Mar 17, 2021


Re-examining the anatomy of the superhero movie isn’t a new idea, with two polar extreme examples being the 2008 alcoholic superhero movie Hancock with Will Smith and up to 2019’s Brightburn, which asked a heady question: what if Superman had been born evil? Archenemy, the newest to join this fold, comes courtesy from SpectreVision, aka producers Elijah Wood, Daniel Noah, and Josh C. Waller. If you have been paying attention to the horror genre for the last several years, there’s no doubt you’ve both seen and appreciated their most recent output – the two Nicolas Cage vehicles Mandy and Color Out Of Space. Based on these two alone, it’s evident that SpectreVision aren’t interested in the obvious, the easy, or the norm. If nothing else, Archenemy, directed by Adam Egypt Mortimer (Daniel Isn’t Real), feels like both a visual successor to and the third part of a spiritual trilogy begun with those two horrific tales of vengeance and the otherworldly. Like those, Archenemy boasts insanely beautiful visuals founded on fluorescent pastels, but which takes one step further by combining them into comic-book-pane-inspired animation to explore Max Fist’s backstory – the crux of his character and the backbone of the is-he/isn’t-he sub-conflict. Archenemy takes a familiar concept, deconstructs it, and rebuilds it from the ground up, borrowing conceptual elements of Christopher Nolan’s ultra-realistic take from the Dark Knight trilogy, but without abandoning the comic book aesthetic that created this genre in the first place.

Archenemy is at its best when it forces the audience to wonder if Max Fist (Joe Manganiello), a drunken, swaggering, beaten up homeless man who rambles about his former home, Chromium, is telling the truth when he talks about being a former a superhero who tried to inspire his people before a violent blowout with Cleo, the “villain” of the piece, caused his expulsion from their world. The other possibility? That Max Fist is “a schizophrenic who lives under a bridge,” and has invented this version of himself to help him understand and compartmentalize a past and unknown trauma. Though filmed in New Mexico, the rundown city where Archenemy takes place is only ever called Hamster City (a possible egotistical nickname bequeathed by Hamster, one of the main characters), but modeled to look like Detroit, which can’t help but conjure memories of Robocop, another pulpy tale in which the leftovers of a former hero are re-purposed to commit major violence against the scum of the city. Though Archenemy never reaches those same glorious violent heights, it proceeds with a confidence in itself that makes its scenes of combat feel like more than just going through the motions. Archenemy works much better – and is, in fact, much more of – a character study about a broken man with a broken mind trying to navigate a new world he doesn’t understand.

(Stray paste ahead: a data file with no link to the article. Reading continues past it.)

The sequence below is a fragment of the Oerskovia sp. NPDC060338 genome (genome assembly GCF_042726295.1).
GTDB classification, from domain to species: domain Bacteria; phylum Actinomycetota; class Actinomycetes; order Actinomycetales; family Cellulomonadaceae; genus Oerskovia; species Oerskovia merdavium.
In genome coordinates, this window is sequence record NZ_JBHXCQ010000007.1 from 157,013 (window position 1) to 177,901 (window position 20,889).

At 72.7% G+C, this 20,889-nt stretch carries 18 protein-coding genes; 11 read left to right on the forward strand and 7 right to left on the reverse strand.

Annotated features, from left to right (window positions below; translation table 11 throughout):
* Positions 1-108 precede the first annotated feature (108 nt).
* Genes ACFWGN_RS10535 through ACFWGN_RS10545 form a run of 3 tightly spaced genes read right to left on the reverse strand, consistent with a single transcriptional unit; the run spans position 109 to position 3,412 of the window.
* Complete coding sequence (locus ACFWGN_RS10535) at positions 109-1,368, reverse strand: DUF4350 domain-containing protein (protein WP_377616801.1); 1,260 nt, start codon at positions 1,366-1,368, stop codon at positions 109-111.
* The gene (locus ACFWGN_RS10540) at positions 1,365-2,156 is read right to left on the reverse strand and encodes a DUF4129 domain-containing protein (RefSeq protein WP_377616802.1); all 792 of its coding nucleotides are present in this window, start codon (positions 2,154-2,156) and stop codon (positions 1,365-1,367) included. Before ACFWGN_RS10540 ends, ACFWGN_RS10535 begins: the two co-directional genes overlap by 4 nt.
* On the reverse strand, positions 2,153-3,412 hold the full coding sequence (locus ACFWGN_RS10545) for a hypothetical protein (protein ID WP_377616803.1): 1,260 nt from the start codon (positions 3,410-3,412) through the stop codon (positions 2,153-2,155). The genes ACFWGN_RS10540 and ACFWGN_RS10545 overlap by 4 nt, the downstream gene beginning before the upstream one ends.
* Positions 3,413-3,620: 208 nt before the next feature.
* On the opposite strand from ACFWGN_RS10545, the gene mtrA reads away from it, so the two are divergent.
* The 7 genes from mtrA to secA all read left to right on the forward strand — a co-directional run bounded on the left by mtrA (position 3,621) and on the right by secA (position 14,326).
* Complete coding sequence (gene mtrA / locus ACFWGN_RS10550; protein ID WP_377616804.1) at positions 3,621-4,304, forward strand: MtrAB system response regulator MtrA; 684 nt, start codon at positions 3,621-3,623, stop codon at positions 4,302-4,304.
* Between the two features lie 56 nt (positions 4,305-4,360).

Manganiello is terrific in the role, offering the kind of range he is seldom offered the chance to embrace. With a low and gravelly voice straight from the throat of current Dolph Lundgren, Max has lost every reason he ever had to live in the first place, spending his time binge drinking and fist fighting concrete walls. It’s only when he comes to begrudgingly befriend aspiring writer Hamster (Skylan Brooks), who yearns to write for a BuzzFeed-ish outfit that produces viral content, when Max rediscovers what it means to fight for someone else. Though this new friendship reawakens his sense of purpose, it also manifests a bloodlust that has either been dormant, or which has been triggered for the first time, turning Max Fist into a man both heroic but uncontrollably dangerous. When Hamster’s sister Indigo (Zolee Griggs), a street-level drug dealer, gets herself into trouble with her psychotic boss known as The Manager (Glenn Howerton), let’s just say the slow-motion blood flies all over the screen.

Archenemy has a lot of big ideas, but, despite a somewhat shorter running time than other films from this genre, it feels overstuffed by the end and doesn’t quite land a handful of third-act twists. Still, it’s already earned enough goodwill and genuinely wants to end on an earnest note that it’s easy to forgive such shortcomings. The truth is, Archenemy should be like catnip to comic book junkies. From its design to its familiar but altogether new story, and of course, its violent artistry, it’s a confident twist on an old classic; it’s a quieter title when compared to any of your typical Marvel movie juggernauts, but unlike those blockbusters, Archenemy at least has its own identity – however flawed it may be.

[Reprinted from Daily Grindhouse.]

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